Trump Administration Pushed FDA to Allow Citizens to Choose Vaccines Sooner

(p. A7) On Sept. 23 [2020], Dr. Stephen M. Hahn left a virtual meeting of the White House’s coronavirus task force to take a call from the president’s chief of staff, Mark Meadows.

Mr. Meadows was angry with Dr. Hahn, the head of the Food and Drug Administration, for pushing new guidelines for vaccine developers, according to two senior administration officials familiar with the call who requested anonymity because they were not authorized to discuss it. The F.D.A. wanted to require two months of follow-up data to make sure a vaccine was safe and effective, all but ensuring one would not be ready by Election Day as President Trump had promised.

Mr. Meadows told the commissioner the White House would not sign off on the guidance because it was unnecessary and would delay vaccine approval, so he should drop it, the officials said.

. . .

Mr. Meadows, Jared Kushner, the president’s son-in-law and senior adviser, and the president himself have called Dr. Hahn directly to urge him to speed up emergency authorization of vaccines and treatments, according to the two senior administration officials.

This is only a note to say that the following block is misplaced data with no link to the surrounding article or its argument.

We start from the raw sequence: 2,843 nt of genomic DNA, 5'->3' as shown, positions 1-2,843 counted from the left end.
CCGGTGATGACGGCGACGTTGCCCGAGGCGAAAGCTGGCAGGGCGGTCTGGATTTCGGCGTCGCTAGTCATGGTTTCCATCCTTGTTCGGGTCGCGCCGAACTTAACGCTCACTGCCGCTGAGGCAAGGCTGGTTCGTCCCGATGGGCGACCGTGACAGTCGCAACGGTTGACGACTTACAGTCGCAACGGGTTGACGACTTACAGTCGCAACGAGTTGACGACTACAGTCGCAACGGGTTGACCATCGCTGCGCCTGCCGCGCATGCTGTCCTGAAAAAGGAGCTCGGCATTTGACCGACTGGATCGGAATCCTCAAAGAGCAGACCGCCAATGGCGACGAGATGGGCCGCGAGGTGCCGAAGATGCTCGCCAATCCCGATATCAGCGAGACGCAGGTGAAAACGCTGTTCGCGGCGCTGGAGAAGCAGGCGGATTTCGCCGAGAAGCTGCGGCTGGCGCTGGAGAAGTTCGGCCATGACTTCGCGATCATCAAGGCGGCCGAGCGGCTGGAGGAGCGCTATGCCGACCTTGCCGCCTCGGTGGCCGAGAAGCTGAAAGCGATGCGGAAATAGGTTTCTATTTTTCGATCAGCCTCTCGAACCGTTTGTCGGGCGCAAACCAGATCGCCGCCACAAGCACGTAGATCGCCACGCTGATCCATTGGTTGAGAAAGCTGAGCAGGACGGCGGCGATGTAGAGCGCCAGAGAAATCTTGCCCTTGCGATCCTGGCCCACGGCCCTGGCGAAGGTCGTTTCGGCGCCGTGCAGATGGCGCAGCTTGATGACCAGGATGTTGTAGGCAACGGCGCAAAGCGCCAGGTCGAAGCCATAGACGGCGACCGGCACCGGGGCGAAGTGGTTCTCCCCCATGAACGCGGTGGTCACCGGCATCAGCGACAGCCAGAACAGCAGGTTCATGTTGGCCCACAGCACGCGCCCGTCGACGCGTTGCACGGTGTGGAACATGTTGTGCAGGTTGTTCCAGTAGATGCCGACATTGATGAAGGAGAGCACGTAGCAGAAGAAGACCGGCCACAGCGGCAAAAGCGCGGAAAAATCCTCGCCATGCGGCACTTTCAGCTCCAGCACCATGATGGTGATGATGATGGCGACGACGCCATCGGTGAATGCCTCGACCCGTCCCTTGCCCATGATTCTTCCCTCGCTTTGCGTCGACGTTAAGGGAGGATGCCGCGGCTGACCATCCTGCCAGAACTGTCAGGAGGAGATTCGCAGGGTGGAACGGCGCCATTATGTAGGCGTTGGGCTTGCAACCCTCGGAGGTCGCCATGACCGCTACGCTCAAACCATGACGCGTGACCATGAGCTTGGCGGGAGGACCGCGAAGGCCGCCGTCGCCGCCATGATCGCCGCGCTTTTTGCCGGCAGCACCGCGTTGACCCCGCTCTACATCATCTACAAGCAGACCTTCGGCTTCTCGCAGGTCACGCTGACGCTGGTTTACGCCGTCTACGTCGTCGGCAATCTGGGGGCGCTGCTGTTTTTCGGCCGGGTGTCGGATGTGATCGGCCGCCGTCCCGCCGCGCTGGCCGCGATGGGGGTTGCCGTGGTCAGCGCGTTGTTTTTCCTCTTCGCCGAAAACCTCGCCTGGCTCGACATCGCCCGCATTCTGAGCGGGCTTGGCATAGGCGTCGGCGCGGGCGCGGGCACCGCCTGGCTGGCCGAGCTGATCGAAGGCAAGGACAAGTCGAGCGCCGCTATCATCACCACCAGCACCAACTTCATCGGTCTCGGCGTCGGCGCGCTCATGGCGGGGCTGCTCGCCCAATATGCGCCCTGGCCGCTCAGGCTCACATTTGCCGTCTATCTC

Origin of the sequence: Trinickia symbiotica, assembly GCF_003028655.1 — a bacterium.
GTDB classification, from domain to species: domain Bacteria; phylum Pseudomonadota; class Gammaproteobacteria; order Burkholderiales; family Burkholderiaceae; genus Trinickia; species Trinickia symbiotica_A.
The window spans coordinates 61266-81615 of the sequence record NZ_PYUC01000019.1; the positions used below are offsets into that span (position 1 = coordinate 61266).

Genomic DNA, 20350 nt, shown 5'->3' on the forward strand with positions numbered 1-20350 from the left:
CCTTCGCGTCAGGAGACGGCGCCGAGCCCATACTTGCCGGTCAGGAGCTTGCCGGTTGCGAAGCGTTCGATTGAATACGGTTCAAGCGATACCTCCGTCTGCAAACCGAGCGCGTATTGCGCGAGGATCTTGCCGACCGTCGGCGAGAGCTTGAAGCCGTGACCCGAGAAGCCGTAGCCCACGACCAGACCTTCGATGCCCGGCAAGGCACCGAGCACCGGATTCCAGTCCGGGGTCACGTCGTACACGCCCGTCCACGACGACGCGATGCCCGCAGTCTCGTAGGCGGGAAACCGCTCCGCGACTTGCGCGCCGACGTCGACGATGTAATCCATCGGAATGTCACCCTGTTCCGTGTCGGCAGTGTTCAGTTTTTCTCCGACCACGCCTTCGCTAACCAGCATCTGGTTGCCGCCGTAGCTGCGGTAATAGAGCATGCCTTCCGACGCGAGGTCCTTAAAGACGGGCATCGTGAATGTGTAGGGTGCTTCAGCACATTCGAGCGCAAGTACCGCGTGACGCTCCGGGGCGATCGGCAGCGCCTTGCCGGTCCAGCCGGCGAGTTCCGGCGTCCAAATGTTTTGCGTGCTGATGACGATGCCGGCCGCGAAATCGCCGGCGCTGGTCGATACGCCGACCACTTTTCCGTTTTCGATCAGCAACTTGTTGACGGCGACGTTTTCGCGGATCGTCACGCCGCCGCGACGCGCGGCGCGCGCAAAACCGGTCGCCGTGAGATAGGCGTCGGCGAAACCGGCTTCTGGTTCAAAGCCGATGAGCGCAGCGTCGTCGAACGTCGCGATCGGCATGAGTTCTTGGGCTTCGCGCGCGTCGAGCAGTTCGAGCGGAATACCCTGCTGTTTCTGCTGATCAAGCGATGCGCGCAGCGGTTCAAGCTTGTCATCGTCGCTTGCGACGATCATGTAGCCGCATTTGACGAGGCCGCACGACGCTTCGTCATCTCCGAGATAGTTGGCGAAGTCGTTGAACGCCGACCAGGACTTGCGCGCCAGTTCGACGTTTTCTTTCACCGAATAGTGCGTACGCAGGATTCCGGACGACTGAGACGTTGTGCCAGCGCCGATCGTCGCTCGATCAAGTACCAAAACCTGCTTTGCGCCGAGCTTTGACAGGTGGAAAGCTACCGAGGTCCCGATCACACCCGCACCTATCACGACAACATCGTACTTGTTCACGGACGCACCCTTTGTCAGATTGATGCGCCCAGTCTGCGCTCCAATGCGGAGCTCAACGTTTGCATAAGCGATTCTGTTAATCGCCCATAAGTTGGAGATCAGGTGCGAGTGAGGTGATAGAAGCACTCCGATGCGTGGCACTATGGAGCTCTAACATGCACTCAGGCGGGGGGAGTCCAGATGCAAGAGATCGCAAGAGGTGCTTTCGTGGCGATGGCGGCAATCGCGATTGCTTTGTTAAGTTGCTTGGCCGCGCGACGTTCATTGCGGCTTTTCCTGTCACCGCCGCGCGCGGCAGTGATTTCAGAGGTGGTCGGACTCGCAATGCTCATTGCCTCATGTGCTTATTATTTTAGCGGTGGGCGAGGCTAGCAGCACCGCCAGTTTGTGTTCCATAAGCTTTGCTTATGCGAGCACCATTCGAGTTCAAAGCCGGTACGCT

But despite the White House refusal to approve the new vaccine guidance document, the F.D.A. published the guidelines in briefing materials to an advisory committee that will discuss them on Thursday [October 22, 2020], effectively making them official.

For the full story, see:

Sheila Kaplan, Sharon LaFraniere, Noah Weiland and Maggie Haberman. “How the F.D.A. Stood Firm Against White House Pressure.” The New York Times (Wednesday, October 21, 2020): A7.

(Note: ellipsis, and bracketed dates, added.)

(Note: the online version of the story has the date Oct. 20, 2020, and has the title “How the F.D.A. Stood Up to the President.”)

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